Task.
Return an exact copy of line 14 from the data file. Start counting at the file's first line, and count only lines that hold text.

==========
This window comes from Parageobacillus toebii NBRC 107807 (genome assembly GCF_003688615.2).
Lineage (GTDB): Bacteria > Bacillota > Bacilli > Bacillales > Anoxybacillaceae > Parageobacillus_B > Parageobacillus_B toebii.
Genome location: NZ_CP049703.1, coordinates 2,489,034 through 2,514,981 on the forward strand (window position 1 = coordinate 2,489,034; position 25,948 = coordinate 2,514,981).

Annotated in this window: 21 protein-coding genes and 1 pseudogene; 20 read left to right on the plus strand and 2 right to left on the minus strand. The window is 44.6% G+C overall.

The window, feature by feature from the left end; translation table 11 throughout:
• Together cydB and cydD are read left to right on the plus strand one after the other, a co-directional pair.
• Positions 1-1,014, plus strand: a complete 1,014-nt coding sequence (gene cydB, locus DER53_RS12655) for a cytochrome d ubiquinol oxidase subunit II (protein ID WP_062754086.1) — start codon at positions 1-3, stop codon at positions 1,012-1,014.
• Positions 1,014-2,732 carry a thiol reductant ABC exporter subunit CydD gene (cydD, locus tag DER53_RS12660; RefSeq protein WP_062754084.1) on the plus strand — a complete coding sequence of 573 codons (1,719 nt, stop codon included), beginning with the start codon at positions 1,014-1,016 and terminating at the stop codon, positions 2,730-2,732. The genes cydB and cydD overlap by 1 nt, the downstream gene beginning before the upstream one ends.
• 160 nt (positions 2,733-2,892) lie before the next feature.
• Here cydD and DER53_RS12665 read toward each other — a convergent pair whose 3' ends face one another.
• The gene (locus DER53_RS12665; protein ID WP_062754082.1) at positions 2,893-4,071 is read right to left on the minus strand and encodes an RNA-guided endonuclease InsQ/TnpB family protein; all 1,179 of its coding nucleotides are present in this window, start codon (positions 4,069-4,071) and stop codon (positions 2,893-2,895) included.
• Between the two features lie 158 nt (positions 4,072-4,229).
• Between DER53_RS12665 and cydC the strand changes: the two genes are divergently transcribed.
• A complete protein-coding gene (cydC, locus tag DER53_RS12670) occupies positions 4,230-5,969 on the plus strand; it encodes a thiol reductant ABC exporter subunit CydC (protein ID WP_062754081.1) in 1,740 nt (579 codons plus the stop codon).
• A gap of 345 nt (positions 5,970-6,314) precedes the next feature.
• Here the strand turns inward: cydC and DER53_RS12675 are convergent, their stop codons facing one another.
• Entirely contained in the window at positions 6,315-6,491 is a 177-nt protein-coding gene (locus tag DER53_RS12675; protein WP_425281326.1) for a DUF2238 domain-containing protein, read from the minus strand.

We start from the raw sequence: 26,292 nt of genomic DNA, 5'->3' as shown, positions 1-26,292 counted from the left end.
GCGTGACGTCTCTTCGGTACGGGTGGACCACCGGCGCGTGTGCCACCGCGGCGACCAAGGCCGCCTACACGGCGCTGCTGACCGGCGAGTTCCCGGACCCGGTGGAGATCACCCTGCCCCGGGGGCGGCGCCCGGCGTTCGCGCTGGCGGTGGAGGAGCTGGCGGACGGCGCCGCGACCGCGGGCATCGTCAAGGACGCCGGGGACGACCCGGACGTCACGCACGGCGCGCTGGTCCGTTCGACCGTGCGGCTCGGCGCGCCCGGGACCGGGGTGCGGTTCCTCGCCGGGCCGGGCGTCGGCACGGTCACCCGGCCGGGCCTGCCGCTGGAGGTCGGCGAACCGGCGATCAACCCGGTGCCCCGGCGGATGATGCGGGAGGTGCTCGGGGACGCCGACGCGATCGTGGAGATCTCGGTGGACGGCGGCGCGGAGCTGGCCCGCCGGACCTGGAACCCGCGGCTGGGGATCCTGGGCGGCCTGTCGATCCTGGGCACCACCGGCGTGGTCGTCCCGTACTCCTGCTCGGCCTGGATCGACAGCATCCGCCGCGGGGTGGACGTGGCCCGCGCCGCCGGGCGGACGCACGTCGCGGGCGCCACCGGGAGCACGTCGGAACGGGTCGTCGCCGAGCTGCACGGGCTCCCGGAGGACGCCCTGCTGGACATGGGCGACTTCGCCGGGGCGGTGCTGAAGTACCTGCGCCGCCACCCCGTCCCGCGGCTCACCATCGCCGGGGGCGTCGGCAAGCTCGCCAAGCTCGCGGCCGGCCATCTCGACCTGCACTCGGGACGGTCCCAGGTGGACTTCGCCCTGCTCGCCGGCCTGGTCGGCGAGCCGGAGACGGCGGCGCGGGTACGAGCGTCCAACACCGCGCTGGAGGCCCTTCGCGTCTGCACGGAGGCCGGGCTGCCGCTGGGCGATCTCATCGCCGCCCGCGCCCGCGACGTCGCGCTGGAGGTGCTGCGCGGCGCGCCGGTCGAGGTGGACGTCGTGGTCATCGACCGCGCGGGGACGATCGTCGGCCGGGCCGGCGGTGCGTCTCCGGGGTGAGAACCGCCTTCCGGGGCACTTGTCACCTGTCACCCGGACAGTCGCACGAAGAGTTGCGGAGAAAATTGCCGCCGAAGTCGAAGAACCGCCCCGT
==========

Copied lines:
• A complete protein-coding gene (cydC, locus tag DER53_RS12670) occupies positions 4,230-5,969 on the plus strand; it encodes a thiol reductant ABC exporter subunit CydC (protein ID WP_062754081.1) in 1,740 nt (579 codons plus the stop codon).